To illustrate how this would work, Leung gave the example of Cox Automotive, which runs auctions.

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“They run 70 auctions and for each auction there is a peak time of a few hours. The back end to that auction is a classic application (ERP) that has not been rewritten. So with the block storage service, they’re able to automatically dial up the performance behind that cash register, if you will, for the auction and then immediately turn it down and only pay for what they’re consuming, without having to rewrite that application,” Leung said.

Analysts, too, believe that OCI Storage’s new abilities will help reduce cost for enterprises.

Flexible Block feature reduces costs

“Flexible Block Volumes will help enterprises gain more efficiency (cost) and performance out of Oracle’s block volumes,” said Andrew Smith, research manager at IDC’s enterprise infrastructure practice. “This appeals to any enterprises running high-performance (I/O intensive) workloads which are prone to spikes due to demand or usage cycles. They will not have to manually monitor these workloads to ensure performance/cost profiles are in check.”

Both Smith and Constellation’s Mueller said that there were no other major IaaS providers offering an automated capability that alters the performance characteristics of block volumes based on demand.

The storage update also includes the addition of High Availability ZFS. The data file manager, which also includes a volume manager, is made readily available by packaging it in an automated deployment stack that uses OCI Block Volumes for the underlying raw storage, Oracle said.

According to IDC’s Smith, High Availability ZFS will appeal to enterprises looking for a more fully managed ZFS service that can accommodate the file storage (NFS and SMB) performance needed for workloads like machine learning and media processing.

“Oracle already has base of users familiar with Oracle ZFS via its ZFS Storage Appliance. Extending potential points of integration or migration to the cloud via high availability ZFS may be an important part of the value proposition,” Smith said.

OCI networking update eases move to cloud

Oracle has also updated its OCI Networking service with six new features that, according to  Smith and Muller, put the company on equal footing with major IaaS providers.

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These features include Flexible Web Application Firewall (WAF), Web Application Acceleration (WAA) and Network Visualizer, along with Content Delivery Network (CDN) Interconnect, CDN Service and vTap.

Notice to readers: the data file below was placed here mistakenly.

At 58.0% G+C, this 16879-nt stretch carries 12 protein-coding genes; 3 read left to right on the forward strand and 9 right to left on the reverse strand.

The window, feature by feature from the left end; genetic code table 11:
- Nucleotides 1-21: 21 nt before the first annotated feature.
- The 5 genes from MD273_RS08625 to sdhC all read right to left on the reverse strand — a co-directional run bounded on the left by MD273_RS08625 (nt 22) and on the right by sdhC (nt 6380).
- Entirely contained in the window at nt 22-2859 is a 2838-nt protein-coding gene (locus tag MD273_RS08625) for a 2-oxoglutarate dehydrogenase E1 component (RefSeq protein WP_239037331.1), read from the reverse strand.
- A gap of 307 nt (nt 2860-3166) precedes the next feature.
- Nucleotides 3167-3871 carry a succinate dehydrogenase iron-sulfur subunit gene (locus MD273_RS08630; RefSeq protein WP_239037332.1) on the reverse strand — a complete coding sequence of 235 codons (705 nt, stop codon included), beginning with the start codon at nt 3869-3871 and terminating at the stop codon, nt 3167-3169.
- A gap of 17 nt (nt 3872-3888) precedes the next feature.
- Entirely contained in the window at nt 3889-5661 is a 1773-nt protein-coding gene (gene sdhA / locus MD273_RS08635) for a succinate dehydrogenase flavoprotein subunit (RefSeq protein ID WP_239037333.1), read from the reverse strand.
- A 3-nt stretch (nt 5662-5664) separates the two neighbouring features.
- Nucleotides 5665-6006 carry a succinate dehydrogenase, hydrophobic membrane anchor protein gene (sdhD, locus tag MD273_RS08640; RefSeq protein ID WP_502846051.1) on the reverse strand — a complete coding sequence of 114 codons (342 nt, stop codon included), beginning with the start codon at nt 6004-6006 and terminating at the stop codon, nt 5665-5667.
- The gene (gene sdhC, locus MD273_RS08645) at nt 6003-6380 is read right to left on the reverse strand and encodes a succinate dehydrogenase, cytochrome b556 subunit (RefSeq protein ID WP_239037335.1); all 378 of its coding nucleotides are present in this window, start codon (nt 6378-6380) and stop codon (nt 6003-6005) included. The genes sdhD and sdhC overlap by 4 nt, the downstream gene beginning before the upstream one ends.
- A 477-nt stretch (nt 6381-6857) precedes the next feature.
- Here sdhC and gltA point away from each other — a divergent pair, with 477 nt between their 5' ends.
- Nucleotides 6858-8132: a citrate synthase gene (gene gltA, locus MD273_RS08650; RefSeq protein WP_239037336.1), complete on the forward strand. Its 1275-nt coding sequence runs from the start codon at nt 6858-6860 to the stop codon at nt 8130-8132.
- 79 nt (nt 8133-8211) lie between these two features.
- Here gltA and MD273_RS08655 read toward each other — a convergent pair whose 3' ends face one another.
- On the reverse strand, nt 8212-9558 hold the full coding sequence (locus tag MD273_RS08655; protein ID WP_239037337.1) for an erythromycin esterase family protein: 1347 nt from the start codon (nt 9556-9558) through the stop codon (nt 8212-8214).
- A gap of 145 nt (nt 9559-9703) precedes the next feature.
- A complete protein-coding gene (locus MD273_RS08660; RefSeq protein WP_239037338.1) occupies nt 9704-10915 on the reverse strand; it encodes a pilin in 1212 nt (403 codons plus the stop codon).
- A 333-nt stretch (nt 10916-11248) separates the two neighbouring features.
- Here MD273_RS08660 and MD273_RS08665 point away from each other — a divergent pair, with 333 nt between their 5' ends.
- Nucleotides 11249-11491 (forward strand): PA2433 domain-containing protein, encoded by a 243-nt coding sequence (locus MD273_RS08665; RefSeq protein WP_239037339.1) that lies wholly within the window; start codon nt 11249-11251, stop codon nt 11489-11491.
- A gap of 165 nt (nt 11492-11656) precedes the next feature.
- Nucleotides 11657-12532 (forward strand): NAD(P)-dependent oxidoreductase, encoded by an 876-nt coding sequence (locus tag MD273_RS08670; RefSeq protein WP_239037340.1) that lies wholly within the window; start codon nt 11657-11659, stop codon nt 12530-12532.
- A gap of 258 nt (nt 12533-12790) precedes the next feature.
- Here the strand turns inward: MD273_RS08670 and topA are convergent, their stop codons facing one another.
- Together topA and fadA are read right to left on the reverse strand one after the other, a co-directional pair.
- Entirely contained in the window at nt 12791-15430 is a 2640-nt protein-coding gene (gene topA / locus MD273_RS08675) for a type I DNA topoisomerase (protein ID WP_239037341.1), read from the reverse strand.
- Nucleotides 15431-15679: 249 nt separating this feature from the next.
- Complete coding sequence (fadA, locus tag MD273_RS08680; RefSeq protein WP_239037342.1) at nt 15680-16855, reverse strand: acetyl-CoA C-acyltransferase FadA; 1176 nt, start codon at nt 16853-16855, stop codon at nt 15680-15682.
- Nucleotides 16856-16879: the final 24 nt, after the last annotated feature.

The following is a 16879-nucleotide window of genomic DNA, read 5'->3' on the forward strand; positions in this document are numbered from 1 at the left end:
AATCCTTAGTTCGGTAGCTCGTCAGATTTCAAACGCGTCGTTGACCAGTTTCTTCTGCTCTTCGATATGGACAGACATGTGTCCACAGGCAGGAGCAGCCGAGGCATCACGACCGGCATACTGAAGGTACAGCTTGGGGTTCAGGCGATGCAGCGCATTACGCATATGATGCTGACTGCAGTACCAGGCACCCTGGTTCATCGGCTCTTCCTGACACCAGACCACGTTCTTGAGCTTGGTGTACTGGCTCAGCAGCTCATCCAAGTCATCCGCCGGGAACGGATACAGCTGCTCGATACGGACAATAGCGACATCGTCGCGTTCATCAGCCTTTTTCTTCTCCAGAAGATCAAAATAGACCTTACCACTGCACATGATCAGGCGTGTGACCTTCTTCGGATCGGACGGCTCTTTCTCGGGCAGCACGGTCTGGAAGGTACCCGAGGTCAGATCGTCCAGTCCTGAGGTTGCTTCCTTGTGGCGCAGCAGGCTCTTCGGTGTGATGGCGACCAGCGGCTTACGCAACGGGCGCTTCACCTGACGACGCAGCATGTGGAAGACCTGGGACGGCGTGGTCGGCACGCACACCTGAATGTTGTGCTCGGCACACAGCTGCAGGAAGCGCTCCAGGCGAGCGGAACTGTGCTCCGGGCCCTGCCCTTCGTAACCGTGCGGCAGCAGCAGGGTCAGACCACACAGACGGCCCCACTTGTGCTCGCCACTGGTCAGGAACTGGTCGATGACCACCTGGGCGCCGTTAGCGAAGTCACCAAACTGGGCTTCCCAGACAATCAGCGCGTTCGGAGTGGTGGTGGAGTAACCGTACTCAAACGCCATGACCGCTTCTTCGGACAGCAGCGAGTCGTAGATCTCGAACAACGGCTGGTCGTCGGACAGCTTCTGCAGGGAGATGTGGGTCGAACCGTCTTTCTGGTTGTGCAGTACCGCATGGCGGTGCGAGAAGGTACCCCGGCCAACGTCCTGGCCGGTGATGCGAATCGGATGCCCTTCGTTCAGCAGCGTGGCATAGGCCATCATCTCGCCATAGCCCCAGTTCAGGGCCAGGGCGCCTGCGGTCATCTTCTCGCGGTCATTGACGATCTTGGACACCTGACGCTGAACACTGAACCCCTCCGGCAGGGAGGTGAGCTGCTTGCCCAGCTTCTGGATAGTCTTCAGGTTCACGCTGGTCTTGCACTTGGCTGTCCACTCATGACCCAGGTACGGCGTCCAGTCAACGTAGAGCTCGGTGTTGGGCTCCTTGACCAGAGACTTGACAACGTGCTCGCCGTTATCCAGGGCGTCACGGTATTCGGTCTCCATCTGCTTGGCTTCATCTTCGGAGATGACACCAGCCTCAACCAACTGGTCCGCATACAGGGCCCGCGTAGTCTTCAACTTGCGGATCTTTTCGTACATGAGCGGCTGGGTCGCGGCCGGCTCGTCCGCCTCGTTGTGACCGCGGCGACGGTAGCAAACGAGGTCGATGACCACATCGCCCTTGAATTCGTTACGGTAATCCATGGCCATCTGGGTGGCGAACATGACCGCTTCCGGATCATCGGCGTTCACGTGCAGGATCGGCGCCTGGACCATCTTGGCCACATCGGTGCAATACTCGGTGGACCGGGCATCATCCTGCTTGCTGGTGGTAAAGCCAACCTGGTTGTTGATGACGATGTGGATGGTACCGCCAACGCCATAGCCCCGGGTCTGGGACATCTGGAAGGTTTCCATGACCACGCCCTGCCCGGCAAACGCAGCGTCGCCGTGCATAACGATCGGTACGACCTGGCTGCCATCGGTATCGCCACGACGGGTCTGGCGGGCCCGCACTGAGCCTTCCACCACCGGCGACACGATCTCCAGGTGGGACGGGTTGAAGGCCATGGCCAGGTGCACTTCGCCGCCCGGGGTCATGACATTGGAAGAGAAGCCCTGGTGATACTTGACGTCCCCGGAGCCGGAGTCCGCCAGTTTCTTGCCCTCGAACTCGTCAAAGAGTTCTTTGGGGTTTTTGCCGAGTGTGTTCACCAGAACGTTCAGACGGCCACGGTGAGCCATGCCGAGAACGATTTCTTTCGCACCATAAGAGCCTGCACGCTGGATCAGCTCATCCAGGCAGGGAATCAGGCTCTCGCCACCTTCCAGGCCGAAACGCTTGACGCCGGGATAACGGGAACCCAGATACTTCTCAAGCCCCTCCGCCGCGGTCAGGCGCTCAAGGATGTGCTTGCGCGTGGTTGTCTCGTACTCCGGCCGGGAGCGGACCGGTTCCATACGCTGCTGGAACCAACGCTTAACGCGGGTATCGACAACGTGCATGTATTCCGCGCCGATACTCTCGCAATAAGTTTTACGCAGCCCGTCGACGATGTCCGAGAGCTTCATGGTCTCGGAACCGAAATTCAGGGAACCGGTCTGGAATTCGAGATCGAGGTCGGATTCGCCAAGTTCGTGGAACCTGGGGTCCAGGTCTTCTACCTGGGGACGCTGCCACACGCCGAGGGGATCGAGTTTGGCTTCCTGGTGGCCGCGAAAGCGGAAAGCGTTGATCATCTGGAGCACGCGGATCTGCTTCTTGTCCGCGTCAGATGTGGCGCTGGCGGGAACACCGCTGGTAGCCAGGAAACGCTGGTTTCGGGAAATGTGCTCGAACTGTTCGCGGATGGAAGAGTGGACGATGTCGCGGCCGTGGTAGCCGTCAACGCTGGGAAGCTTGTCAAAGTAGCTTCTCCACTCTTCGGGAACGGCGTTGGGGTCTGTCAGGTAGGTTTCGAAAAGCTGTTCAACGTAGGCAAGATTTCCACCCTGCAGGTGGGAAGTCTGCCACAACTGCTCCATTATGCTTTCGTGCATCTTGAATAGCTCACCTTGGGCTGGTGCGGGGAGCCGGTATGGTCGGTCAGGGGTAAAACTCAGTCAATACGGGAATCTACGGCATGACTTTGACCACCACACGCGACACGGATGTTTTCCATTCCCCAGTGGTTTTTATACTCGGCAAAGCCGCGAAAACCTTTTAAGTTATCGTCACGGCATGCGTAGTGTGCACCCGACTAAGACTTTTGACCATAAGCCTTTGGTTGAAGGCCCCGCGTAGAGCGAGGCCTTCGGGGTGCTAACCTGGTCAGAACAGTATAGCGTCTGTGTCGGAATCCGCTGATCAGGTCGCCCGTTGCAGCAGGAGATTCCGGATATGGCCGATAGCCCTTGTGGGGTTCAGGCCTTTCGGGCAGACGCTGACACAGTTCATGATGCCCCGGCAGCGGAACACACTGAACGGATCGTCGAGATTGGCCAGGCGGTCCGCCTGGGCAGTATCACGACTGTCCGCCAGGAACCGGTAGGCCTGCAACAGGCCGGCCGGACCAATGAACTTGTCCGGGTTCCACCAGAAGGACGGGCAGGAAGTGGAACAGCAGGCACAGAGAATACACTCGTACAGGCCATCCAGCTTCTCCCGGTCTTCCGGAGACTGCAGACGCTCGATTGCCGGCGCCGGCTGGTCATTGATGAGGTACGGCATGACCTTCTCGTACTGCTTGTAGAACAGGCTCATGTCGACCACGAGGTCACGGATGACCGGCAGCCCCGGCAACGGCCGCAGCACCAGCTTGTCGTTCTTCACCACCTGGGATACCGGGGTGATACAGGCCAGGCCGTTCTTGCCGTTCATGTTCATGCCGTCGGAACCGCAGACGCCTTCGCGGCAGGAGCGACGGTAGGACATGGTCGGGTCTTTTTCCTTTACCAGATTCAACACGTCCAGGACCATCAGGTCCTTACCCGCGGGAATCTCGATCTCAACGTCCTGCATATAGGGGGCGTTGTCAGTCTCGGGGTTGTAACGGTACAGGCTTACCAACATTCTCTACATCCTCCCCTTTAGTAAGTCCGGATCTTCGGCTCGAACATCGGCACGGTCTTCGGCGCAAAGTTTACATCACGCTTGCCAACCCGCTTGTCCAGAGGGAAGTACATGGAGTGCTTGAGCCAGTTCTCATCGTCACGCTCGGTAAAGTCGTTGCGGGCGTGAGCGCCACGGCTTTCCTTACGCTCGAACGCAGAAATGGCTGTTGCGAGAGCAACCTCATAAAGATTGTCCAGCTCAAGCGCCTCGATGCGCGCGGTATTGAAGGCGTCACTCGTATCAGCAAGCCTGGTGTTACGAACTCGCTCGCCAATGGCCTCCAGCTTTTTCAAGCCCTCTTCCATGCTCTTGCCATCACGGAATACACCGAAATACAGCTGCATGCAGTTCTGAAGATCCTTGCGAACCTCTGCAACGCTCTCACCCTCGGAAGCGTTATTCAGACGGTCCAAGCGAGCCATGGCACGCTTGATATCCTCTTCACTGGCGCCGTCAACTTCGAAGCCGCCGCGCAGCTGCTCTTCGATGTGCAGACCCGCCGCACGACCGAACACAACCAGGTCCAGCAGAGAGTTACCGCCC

“Most of these features allow OCI to catch up with their primary IaaS competitors, particularly true in relation to the addition of WAF and web acceleration in conjunction with load balancing,” said Brad Casemore, research vice president for data center and multicloud networks at IDC. “The Network Visualizer provides the sort of visibility for troubleshooting and remediation that enterprise customers want as they move workloads to cloud. Other major cloud vendors have similar offerings.”

While the WAF service allows customers to define a single WAF policy to protect applications from common exploits (e.g., the OWASP Top 10) and enforce the policy on load balancing or on the edge, the WAA service supports caching and compression of web HTTP responses while load balancing.

Content delivery updates cut costs of moving data

Oracle also introduced two new content delivery network-related features – CDN Interconnect and a CDN service.

While CDN Interconnect allows customer to build direct peering connections with select third-party CDN providers to offer no-cost outbound bandwidth for OCI Object Storage, the CDN Service enables customers to deliver digital content to end users from a nearby location in a geographically distributed network, the company said.

According to Leung, the two new features, which build on Oracle’s relationship with Cloudflare, helps enterprises reduce costs as they no longer have to pay for content delivery from the storage to the CDN edge and vice-versa.

In November last year, the company had joined Cloudflare’s Broadband Alliance with the vision that its customers don’t have to pay for moving data from their OCI storage into any third party CDN, starting with Cloudflare.